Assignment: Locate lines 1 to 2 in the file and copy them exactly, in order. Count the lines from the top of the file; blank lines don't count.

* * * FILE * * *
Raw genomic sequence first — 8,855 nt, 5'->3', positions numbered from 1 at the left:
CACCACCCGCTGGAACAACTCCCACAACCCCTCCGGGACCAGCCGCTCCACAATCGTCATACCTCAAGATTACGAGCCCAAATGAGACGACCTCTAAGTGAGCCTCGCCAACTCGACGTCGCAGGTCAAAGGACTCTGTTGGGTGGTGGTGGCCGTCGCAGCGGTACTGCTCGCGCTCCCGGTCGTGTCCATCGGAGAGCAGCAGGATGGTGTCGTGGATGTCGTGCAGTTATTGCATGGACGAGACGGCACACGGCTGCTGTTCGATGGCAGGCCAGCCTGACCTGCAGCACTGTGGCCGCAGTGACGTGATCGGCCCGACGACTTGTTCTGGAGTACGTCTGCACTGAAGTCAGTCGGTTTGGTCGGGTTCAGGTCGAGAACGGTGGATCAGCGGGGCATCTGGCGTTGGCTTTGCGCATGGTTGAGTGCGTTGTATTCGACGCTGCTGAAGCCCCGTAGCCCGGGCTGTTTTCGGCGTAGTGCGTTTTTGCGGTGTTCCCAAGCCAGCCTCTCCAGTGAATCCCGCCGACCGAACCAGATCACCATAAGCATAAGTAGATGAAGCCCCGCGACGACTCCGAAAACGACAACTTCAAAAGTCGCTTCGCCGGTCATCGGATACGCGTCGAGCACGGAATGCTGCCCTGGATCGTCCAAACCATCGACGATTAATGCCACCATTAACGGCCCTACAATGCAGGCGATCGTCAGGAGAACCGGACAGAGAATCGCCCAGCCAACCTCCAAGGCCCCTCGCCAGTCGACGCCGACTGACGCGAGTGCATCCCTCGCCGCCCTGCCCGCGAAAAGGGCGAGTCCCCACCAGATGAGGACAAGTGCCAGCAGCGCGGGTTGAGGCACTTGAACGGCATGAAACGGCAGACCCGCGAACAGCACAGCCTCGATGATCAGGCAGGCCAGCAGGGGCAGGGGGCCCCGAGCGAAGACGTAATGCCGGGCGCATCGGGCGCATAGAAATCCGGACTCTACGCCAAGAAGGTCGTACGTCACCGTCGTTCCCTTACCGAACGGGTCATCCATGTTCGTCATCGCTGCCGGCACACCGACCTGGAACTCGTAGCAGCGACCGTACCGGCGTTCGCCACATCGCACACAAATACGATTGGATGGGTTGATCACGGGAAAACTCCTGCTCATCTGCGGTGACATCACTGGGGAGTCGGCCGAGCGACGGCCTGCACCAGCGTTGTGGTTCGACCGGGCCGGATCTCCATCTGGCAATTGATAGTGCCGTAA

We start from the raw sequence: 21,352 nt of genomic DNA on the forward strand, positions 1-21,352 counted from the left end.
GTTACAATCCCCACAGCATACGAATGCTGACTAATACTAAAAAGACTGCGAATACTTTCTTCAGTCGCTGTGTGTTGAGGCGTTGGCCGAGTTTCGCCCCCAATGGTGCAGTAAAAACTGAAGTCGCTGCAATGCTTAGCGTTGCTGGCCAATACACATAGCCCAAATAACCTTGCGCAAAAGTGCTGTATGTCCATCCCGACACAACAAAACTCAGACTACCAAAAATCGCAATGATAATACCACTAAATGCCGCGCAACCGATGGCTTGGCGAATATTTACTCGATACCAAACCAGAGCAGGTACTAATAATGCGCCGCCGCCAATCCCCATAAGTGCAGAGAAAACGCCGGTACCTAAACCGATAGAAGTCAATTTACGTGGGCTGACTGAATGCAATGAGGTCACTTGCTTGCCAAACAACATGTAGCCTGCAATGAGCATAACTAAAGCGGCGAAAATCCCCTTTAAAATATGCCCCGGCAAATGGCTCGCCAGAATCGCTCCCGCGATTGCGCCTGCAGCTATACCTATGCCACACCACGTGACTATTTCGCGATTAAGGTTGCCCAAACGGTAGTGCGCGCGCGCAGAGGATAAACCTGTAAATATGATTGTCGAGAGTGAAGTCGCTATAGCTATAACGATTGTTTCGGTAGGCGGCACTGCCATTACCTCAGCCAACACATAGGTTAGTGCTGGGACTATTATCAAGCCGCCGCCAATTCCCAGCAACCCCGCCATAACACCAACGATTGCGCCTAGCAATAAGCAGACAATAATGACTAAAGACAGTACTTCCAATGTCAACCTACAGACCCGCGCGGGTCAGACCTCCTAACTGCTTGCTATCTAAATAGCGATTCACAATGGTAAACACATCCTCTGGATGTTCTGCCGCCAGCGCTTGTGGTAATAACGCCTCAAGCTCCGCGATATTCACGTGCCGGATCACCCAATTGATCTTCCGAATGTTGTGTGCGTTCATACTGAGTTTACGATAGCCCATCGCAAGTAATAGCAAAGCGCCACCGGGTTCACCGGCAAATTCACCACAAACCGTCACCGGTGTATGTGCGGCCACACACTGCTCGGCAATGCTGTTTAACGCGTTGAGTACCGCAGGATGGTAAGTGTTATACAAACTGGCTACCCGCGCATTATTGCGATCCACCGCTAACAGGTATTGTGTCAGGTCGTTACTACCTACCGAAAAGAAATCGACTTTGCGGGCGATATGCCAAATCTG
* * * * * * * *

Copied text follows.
Raw genomic sequence first — 8,855 nt, 5'->3', positions numbered from 1 at the left:
CACCACCCGCTGGAACAACTCCCACAACCCCTCCGGGACCAGCCGCTCCACAATCGTCATACCTCAAGATTACGAGCCCAAATGAGACGACCTCTAAGTGAGCCTCGCCAACTCGACGTCGCAGGTCAAAGGACTCTGTTGGGTGGTGGTGGCCGTCGCAGCGGTACTGCTCGCGCTCCCGGTCGTGTCCATCGGAGAGCAGCAGGATGGTGTCGTGGATGTCGTGCAGTTATTGCATGGACGAGACGGCACACGGCTGCTGTTCGATGGCAGGCCAGCCTGACCTGCAGCACTGTGGCCGCAGTGACGTGATCGGCCCGACGACTTGTTCTGGAGTACGTCTGCACTGAAGTCAGTCGGTTTGGTCGGGTTCAGGTCGAGAACGGTGGATCAGCGGGGCATCTGGCGTTGGCTTTGCGCATGGTTGAGTGCGTTGTATTCGACGCTGCTGAAGCCCCGTAGCCCGGGCTGTTTTCGGCGTAGTGCGTTTTTGCGGTGTTCCCAAGCCAGCCTCTCCAGTGAATCCCGCCGACCGAACCAGATCACCATAAGCATAAGTAGATGAAGCCCCGCGACGACTCCGAAAACGACAACTTCAAAAGTCGCTTCGCCGGTCATCGGATACGCGTCGAGCACGGAATGCTGCCCTGGATCGTCCAAACCATCGACGATTAATGCCACCATTAACGGCCCTACAATGCAGGCGATCGTCAGGAGAACCGGACAGAGAATCGCCCAGCCAACCTCCAAGGCCCCTCGCCAGTCGACGCCGACTGACGCGAGTGCATCCCTCGCCGCCCTGCCCGCGAAAAGGGCGAGTCCCCACCAGATGAGGACAAGTGCCAGCAGCGCGGGTTGAGGCACTTGAACGGCATGAAACGGCAGACCCGCGAACAGCACAGCCTCGATGATCAGGCAGGCCAGCAGGGGCAGGGGGCCCCGAGCGAAGACGTAATGCCGGGCGCATCGGGCGCATAGAAATCCGGACTCTACGCCAAGAAGGTCGTACGTCACCGTCGTTCCCTTACCGAACGGGTCATCCATGTTCGTCATCGCTGCCGGCACACCGACCTGGAACTCGTAGCAGCGACCGTACCGGCGTTCGCCACATCGCACACAAATACGATTGGATGGGTTGATCACGGGAAAACTCCTGCTCATCTGCGGTGACATCACTGGGGAGTCGGCCGAGCGACGGCCTGCACCAGCGTTGTGGTTCGACCGGGCCGGATCTCCATCTGGCAATTGATAGTGCCGTAA